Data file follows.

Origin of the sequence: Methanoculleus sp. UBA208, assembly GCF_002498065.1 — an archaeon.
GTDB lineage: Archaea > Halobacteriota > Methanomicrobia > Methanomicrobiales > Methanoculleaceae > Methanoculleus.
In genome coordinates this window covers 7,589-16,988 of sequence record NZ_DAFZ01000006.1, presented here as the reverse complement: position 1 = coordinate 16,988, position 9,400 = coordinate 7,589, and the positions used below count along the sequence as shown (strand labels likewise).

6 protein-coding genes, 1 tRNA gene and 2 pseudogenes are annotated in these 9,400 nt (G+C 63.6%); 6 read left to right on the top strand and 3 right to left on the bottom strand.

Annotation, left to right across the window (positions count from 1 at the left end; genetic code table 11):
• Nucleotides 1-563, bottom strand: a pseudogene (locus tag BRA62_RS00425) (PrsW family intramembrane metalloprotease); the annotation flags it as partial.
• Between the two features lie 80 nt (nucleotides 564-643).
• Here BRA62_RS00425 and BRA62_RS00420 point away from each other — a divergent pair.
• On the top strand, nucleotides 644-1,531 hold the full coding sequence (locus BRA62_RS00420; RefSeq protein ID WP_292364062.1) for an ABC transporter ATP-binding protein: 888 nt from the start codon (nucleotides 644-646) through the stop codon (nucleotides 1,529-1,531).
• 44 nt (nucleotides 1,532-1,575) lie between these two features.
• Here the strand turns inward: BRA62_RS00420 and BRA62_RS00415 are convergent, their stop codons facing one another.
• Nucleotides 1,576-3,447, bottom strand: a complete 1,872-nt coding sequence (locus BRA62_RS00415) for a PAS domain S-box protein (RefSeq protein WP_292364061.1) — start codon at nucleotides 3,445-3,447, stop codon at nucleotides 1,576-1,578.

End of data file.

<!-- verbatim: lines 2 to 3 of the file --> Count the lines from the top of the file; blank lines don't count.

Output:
GTDB lineage: Archaea > Halobacteriota > Methanomicrobia > Methanomicrobiales > Methanoculleaceae > Methanoculleus.
In genome coordinates this window covers 7,589-16,988 of sequence record NZ_DAFZ01000006.1, presented here as the reverse complement: position 1 = coordinate 16,988, position 9,400 = coordinate 7,589, and the positions used below count along the sequence as shown (strand labels likewise).